Balagam Movie Review
Dil Raju, one of India’s most prominent producers, has decided to present content-driven micro-budget films. His daughter and nephew produced “Balagam,” a film set in rural Telangana with a unique concept.
Let’s find out if they were successful…
In a village in Telangana, a family head Komarayya (Sudhakar Reddy), full of life and vigour, passes away unexpectedly. Sailu (Priyadarshi), his grandson (the son of his eldest son), is in debt and believes that getting married and receiving dowry money will help him pay it off. Sailu’s engagement has been put on hold due to the passing of Komarayya.
Komarayya’s younger son, who currently resides in Surat, and his daughter, who stopped visiting their family due to a minor issue many years ago, both attend the funeral. Traditionally, pindam is offered on the third day after a death. When a crow lands on the food, that’s when the family finally packs up and goes home.
Crows arrive, but not a single one touches the pindam. Will the family members put aside their differences in order to bring peace to the soul of the deceased?
Each performer is at his or her most authentic. They give very grounded and natural performances. Priyadarshi is completely in character and plays to his strengths.
Kavya Kalyanram is an ideal ‘maradalu’ for the hero. When family patriarch Komarayya, played by Sudhakar Reddy, makes an appearance early on, he immediately becomes the source of numerous humorous moments. Muralidhar Goud, Jayaram, and Roopa Lakshmi’s believable performances add credibility to the story.
Bheems Ceciroleo, better known for his mass beats in the recent blockbuster ‘Dhamaka’, adds entirely new flavour. His music here has a distinct style because of its cultural foundations. The mood is enhanced by Bheems’ music.
Acharya Venu’s effective “palletooru” vignettes are another asset. On the other hand, the editing could have been sharper. The overwhelming number of similar sequences makes the experience feel a bit irritating after a point.
Initial humorous sequences
The pindam-kaki concept
Melodramatic last portion
Typically, Tamil and Malayalam filmmakers weave stories that pay tribute to their regional roots and ethos. Venu Veldandi, known in films as comedian Tillu, presents a story in a similar vein and with a strong conviction in his debut directorial effort, “Balagam.” Set in rural Telangana, the film essentially conveys the message that families should stand together, but the setting, narrative, and treatment are all very different from regular commercial Telugu films.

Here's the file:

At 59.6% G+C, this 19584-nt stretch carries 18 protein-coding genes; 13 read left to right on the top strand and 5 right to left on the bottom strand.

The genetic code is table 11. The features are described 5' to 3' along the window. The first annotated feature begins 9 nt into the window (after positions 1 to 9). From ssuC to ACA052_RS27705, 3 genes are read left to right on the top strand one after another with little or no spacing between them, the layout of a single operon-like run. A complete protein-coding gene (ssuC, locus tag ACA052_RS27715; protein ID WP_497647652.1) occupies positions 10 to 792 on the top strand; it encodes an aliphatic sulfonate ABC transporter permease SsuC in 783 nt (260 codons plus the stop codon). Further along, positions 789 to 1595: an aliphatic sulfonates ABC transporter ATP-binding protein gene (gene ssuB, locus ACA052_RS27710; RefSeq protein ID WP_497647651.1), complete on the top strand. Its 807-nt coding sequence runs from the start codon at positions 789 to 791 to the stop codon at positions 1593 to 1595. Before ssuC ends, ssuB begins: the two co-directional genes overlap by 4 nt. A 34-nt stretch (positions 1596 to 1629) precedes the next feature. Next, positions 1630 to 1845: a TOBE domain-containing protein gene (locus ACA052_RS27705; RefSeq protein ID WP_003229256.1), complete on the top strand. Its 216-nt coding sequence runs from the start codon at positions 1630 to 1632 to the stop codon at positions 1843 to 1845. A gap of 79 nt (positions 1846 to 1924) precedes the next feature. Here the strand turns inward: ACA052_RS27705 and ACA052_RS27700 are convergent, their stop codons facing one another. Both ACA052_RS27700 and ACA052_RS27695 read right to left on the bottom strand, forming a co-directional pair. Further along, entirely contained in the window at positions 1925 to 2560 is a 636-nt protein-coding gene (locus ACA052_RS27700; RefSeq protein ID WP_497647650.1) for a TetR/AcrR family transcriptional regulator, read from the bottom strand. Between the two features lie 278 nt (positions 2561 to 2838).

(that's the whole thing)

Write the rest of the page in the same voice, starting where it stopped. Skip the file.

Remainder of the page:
The family head dies a few minutes into the story, and the film deals with the events that follow his death. Venu narrates the story with dark humor at times, beautifully capturing many sequences that depict rural life.
The sight of rural women sobbing as everyone enters the house to pay their last respects to the deceased is a poignant moment, while Priyadarshi and his bride-to-be secretly romancing while the dead body is in their home is a lighter moment in this dark comedy approach.
The beginning of the sequences appears to be purposefully humorous, whereas the latter part of the story is all about sentiments and tear-jerker moments. No Telugu film has dealt with the concept of crows not touching the food left for the departed soul (a ritual in most Hindu families), and Venu Yaldandi succeeds on this front, revealing ugly scenes of how some family members cannot hide their egos even after the loss of a family head.
The director also handles the singing troupe called for the death ceremony quite well. “Balagam” succeeds because of its raw moments and witty sequences.
However, like most new directors, Venu seems to have lost judgment about the film’s duration. His obsession with capturing the minutiae of rural life and family egos is frustrating, as many sequences are repetitive. The emotional drama would have had a greater impact if he had made the film in a shorter and more compact format.
Overall, “Balagam” is a grounded story told in an honest and earthy manner. With the exception of flaws such as repetitiveness and excessive runtime, the film is enjoyable to watch once we become acquainted with the setting and characters. It should not be seen in a regular commercial movie way.
Bottom line: Non-Commercial